A woman walks past the Spring Lake Municipal Building, which houses the Town Hall at 300 Ruth Street near downtown Spring Lake. Melissa Sue Gerrits / Carolina Public Press

A state audit published last month found evidence that taxpayer funds in Spring Lake have been misused, including over $430,000 used for personal purposes by the town’s former accounting technician.

N.C. Auditor Beth Wood’s office conducted the audit and issued it in response to 17 allegations regarding Spring Lake’s finances, according to the report. Spring Lake, a town of about 11,000 people, is located north of Fort Bragg in Cumberland County.

Last summer, the Local Government Commission voted to warn Spring Lake of a possible state takeover of finances due to concerns over questionable financial activities amid the investigation. A few months later in October, the commission officially assumed control and has continued since.

The audit alleges that a former accounting technician and finance director used at least $430,112 for personal use.

The person in question served as accounting technician from July 2014 to March 2020 and again from April to July last year, according to the report. She served as finance director from March 2020 until April 2021.

The report does not name the person, but according to minutes of town meetings, Gay Tucker was appointed interim finance director in March 2020. According to minutes from February of last year, she was serving as the permanent finance director.

The alleged personal use, from July 1, 2018, to the end of June last year, includes 32 checks worth a total of $166,082 made payable to a personal bank account at Bragg Federal Credit Union, as well as 27 checks totaling $151,015 made payable to the accounting technician described in the report.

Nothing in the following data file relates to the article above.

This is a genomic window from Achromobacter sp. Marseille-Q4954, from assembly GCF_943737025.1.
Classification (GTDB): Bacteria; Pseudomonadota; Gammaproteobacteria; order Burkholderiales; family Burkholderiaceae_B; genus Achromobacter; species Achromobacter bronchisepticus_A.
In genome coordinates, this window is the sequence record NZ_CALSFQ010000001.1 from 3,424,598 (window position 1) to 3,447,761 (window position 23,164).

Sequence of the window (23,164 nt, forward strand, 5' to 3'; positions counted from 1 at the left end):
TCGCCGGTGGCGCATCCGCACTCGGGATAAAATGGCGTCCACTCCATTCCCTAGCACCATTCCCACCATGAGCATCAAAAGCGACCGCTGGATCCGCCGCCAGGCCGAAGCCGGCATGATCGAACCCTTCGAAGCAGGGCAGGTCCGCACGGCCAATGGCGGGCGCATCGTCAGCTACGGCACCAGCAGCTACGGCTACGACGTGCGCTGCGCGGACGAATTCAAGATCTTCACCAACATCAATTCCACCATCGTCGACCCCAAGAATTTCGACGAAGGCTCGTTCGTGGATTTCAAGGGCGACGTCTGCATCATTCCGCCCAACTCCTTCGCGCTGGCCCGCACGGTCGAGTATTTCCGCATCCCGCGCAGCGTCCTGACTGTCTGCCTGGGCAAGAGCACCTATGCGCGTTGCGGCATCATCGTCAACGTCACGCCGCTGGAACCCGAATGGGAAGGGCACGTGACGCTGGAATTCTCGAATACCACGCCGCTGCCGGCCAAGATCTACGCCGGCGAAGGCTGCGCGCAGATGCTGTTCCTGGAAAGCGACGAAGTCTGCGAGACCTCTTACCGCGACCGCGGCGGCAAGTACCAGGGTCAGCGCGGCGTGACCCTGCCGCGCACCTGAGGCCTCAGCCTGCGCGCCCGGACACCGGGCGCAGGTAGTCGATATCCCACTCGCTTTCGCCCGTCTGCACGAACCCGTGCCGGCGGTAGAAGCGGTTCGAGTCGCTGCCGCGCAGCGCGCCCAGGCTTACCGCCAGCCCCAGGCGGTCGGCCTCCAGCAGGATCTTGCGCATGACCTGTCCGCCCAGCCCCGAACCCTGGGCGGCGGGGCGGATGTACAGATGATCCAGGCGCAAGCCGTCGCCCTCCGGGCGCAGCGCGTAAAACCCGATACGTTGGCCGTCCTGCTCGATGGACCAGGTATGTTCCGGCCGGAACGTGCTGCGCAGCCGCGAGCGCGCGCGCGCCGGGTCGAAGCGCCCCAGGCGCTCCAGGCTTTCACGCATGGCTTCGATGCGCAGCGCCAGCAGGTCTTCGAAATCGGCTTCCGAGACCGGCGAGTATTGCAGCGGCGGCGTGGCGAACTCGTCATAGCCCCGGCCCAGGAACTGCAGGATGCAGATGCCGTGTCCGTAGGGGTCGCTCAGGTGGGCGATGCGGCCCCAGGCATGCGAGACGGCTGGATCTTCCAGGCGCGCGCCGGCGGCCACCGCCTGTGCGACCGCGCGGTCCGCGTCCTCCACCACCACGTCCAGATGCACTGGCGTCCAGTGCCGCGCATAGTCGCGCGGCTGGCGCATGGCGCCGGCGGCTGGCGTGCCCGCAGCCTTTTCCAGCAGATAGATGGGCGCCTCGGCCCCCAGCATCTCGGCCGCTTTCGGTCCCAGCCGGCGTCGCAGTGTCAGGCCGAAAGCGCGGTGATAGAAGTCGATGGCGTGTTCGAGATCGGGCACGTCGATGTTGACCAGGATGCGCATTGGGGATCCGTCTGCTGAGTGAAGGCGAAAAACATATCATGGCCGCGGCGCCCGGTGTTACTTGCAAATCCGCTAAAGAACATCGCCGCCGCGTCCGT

Another $113,015 was paid to Heritage Place Senior Living. According to the report, this money was used to pay her husband’s monthly resident bills.

The audit alleges that this misuse of funds was caused by a lack of oversight from the Spring Lake Board of Alderman and the town’s finance director, to whom the accounting technician reports.

The findings from the investigation are being referred to the FBI and the N.C. State Bureau of Investigation to determine whether enough evidence exists to pursue criminal charges for misappropriation of public funds, according to the report.

Other findings

From July 1, 2019, to the end of June last year, at least $36,400 in town funds went missing, as they were never deposited into the town’s bank account, according to the audit.

Employees also spent $102,877 of town funds, from Jan. 1, 2019, to Dec. 31, 2020, on credit card purchases that either lacked an itemized receipt, documentation to verify a valid purpose or both.

In April 2020, Spring Lake overpaid a former economic development director $9,900 on his monthly cellphone stipend due to an error by the payroll technician.

According to the audit, the former director didn’t realize the error because he was already expecting a tax return and didn’t investigate further.